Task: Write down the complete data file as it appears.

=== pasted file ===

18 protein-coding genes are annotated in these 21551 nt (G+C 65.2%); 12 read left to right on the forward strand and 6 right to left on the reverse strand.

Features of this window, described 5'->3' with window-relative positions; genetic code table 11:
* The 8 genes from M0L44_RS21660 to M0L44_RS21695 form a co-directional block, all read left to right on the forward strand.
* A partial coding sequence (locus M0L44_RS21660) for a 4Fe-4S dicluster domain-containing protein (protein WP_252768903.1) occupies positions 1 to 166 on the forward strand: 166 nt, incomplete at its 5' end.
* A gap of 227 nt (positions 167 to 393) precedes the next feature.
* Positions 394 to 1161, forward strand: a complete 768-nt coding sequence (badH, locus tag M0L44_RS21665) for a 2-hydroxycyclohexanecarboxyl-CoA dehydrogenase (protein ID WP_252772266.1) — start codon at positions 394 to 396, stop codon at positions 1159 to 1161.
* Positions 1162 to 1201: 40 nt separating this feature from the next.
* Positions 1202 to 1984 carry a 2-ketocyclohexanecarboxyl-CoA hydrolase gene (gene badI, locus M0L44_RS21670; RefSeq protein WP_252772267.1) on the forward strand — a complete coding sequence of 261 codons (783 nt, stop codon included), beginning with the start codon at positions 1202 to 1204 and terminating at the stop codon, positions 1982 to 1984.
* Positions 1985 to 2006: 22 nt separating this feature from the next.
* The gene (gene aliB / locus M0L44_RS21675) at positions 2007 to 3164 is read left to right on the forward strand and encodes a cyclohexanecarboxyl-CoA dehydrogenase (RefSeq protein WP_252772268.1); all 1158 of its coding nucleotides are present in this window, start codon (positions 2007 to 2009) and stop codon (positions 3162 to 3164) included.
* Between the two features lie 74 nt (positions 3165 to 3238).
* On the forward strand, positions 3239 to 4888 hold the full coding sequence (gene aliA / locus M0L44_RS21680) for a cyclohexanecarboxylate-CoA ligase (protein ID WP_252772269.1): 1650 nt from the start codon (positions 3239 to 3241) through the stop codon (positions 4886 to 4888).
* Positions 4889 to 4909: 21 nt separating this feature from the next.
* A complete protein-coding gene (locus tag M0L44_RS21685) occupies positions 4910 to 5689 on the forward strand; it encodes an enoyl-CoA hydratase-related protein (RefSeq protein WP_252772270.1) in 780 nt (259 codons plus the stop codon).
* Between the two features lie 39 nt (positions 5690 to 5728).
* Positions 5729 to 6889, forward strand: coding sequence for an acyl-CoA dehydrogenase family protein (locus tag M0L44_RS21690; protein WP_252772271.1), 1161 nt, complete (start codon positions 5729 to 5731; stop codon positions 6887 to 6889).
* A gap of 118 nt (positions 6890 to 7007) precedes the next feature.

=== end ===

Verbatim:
18 protein-coding genes are annotated in these 21551 nt (G+C 65.2%); 12 read left to right on the forward strand and 6 right to left on the reverse strand.

Features of this window, described 5'->3' with window-relative positions; genetic code table 11:
* The 8 genes from M0L44_RS21660 to M0L44_RS21695 form a co-directional block, all read left to right on the forward strand.
* A partial coding sequence (locus M0L44_RS21660) for a 4Fe-4S dicluster domain-containing protein (protein WP_252768903.1) occupies positions 1 to 166 on the forward strand: 166 nt, incomplete at its 5' end.
* A gap of 227 nt (positions 167 to 393) precedes the next feature.
* Positions 394 to 1161, forward strand: a complete 768-nt coding sequence (badH, locus tag M0L44_RS21665) for a 2-hydroxycyclohexanecarboxyl-CoA dehydrogenase (protein ID WP_252772266.1) — start codon at positions 394 to 396, stop codon at positions 1159 to 1161.
* Positions 1162 to 1201: 40 nt separating this feature from the next.
* Positions 1202 to 1984 carry a 2-ketocyclohexanecarboxyl-CoA hydrolase gene (gene badI, locus M0L44_RS21670; RefSeq protein WP_252772267.1) on the forward strand — a complete coding sequence of 261 codons (783 nt, stop codon included), beginning with the start codon at positions 1202 to 1204 and terminating at the stop codon, positions 1982 to 1984.
* Positions 1985 to 2006: 22 nt separating this feature from the next.
* The gene (gene aliB / locus M0L44_RS21675) at positions 2007 to 3164 is read left to right on the forward strand and encodes a cyclohexanecarboxyl-CoA dehydrogenase (RefSeq protein WP_252772268.1); all 1158 of its coding nucleotides are present in this window, start codon (positions 2007 to 2009) and stop codon (positions 3162 to 3164) included.
* Between the two features lie 74 nt (positions 3165 to 3238).
* On the forward strand, positions 3239 to 4888 hold the full coding sequence (gene aliA / locus M0L44_RS21680) for a cyclohexanecarboxylate-CoA ligase (protein ID WP_252772269.1): 1650 nt from the start codon (positions 3239 to 3241) through the stop codon (positions 4886 to 4888).
* Positions 4889 to 4909: 21 nt separating this feature from the next.
* A complete protein-coding gene (locus tag M0L44_RS21685) occupies positions 4910 to 5689 on the forward strand; it encodes an enoyl-CoA hydratase-related protein (RefSeq protein WP_252772270.1) in 780 nt (259 codons plus the stop codon).
* Between the two features lie 39 nt (positions 5690 to 5728).
* Positions 5729 to 6889, forward strand: coding sequence for an acyl-CoA dehydrogenase family protein (locus tag M0L44_RS21690; protein WP_252772271.1), 1161 nt, complete (start codon positions 5729 to 5731; stop codon positions 6887 to 6889).
* A gap of 118 nt (positions 6890 to 7007) precedes the next feature.